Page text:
Individuals who receive guardianship services maintain a level of independence and self-determination appropriate to their functional capacity, and are at minimized risk of abuse, neglect, or exploitation.
Examples: The guardian can determine the individual’s wishes by considering how the individual has made similar decisions in the past, verbal and non-verbal indicators of preference, or written documentation of the individual’s expressed wishes, such as advance directives that were developed prior to the individual’s loss of decision-making capacity.
Examples: Involved parties can include close friends and family, doctors, internal ethics committees, the court, attorneys, or religious leaders.
To ensure compliance with previously established advance directives, guardianship workers:
provide copies to relevant medical and/or psychiatric service providers; and
store copies in a safe and accessible location.
Improved quality of life and increased capacity are promoted by:
encouraging relationships and a sense of connectedness;
identifying services and supports that will promote continued growth and improved capacity;
helping the individual to develop a sense of value or purpose; and
regularly re-assessing the individual’s capacity and pursuing termination of guardianship or a change to the court order as appropriate.
The guardianship worker works with, or on behalf of, the individual to:
arrange for needed or requested services as identified in the guardianship plan;
monitor the quality and appropriateness of services; and
facilitate the initiation or termination of services as appropriate.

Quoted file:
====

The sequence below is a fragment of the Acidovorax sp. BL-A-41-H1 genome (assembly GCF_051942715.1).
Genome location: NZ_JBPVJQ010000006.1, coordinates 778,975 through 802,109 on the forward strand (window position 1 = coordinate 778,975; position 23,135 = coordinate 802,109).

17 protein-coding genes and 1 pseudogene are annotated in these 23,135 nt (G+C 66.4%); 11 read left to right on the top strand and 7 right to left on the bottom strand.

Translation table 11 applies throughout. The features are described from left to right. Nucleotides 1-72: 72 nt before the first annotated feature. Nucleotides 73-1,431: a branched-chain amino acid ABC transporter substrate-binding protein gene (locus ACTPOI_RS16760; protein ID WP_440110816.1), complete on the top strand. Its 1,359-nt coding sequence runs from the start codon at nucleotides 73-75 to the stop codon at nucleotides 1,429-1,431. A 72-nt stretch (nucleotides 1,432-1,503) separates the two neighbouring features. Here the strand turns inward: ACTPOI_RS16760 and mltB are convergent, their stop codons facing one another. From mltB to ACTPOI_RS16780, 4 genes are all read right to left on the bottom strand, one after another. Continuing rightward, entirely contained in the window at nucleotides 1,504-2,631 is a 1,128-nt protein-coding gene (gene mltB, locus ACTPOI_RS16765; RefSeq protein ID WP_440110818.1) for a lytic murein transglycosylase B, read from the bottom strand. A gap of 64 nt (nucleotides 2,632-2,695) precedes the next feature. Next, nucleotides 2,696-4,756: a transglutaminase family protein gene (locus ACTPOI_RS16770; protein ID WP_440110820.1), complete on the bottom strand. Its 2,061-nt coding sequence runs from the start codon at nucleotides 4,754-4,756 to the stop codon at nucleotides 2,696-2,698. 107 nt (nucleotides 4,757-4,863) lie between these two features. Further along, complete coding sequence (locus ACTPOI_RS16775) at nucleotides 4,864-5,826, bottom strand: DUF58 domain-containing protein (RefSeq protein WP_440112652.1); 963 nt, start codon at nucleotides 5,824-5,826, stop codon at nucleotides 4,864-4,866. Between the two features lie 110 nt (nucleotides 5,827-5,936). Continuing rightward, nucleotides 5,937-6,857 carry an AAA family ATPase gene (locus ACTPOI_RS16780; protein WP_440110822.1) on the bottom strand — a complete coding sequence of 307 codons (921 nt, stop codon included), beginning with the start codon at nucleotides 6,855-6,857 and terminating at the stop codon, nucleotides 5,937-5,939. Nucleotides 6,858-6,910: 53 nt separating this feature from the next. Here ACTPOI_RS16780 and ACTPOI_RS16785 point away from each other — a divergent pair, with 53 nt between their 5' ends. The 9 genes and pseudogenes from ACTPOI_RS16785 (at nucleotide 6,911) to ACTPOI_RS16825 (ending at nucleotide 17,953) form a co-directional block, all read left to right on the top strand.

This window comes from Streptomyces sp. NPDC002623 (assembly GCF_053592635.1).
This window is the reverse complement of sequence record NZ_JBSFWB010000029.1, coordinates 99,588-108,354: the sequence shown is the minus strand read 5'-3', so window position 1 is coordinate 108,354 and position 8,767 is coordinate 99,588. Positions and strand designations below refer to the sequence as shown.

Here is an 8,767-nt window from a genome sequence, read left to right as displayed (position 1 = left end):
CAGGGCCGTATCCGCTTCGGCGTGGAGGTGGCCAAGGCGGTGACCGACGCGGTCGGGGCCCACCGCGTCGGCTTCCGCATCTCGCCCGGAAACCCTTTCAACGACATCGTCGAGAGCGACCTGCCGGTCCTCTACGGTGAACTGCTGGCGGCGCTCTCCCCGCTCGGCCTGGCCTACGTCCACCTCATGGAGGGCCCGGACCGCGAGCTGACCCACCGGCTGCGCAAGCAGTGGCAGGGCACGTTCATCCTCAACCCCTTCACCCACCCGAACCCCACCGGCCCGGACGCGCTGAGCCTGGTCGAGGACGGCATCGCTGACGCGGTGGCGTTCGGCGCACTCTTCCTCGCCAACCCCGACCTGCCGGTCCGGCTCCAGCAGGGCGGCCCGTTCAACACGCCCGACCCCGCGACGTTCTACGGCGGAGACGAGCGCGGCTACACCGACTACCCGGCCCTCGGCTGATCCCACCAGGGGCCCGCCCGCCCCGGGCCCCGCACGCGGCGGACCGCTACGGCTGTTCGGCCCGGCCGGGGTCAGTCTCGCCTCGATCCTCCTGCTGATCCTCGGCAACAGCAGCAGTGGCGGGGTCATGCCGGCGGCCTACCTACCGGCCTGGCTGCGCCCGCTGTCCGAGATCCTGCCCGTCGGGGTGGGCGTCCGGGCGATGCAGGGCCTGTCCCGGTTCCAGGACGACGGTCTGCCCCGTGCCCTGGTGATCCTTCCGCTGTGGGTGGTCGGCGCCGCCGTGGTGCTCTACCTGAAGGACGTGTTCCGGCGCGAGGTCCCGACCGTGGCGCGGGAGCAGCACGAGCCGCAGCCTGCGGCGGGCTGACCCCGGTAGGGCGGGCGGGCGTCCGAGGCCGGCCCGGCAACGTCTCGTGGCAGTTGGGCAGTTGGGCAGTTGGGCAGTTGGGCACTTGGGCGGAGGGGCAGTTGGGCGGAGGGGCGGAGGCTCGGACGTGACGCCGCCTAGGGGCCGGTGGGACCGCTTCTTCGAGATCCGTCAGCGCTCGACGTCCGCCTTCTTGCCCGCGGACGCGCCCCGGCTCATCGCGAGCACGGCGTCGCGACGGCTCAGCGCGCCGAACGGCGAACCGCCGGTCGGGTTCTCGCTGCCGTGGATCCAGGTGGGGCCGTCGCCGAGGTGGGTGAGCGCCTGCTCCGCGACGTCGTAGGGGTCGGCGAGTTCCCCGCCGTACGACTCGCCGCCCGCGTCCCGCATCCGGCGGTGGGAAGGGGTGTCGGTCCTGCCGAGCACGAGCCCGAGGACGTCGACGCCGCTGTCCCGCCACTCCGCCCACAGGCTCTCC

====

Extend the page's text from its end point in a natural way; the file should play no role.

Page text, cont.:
The guardian should tailor the type and frequency of service monitoring according to the requirements of the court order, the needs of the individual, frequency and intensity of the services being provided, and frequency of contact with informal caregivers and cooperating providers.
The guardianship worker monitors the quality and appropriateness of services by:
directly communicating with current service providers;
attending case conferences as appropriate;
observing the effectiveness of services through regular contact with the individual; and
participating in direct-service planning teams with outside providers.
The organization ensures each Individual has an emergency response plan that includes, as appropriate: developing food or emergency kits;
awareness of evacuation procedures at residential facilities where the individual resides;
conducting emergency drills as needed;
inclusion in local or state-wide emergency plans or evacuations; and
search and rescue procedures for individuals with a history of wandering.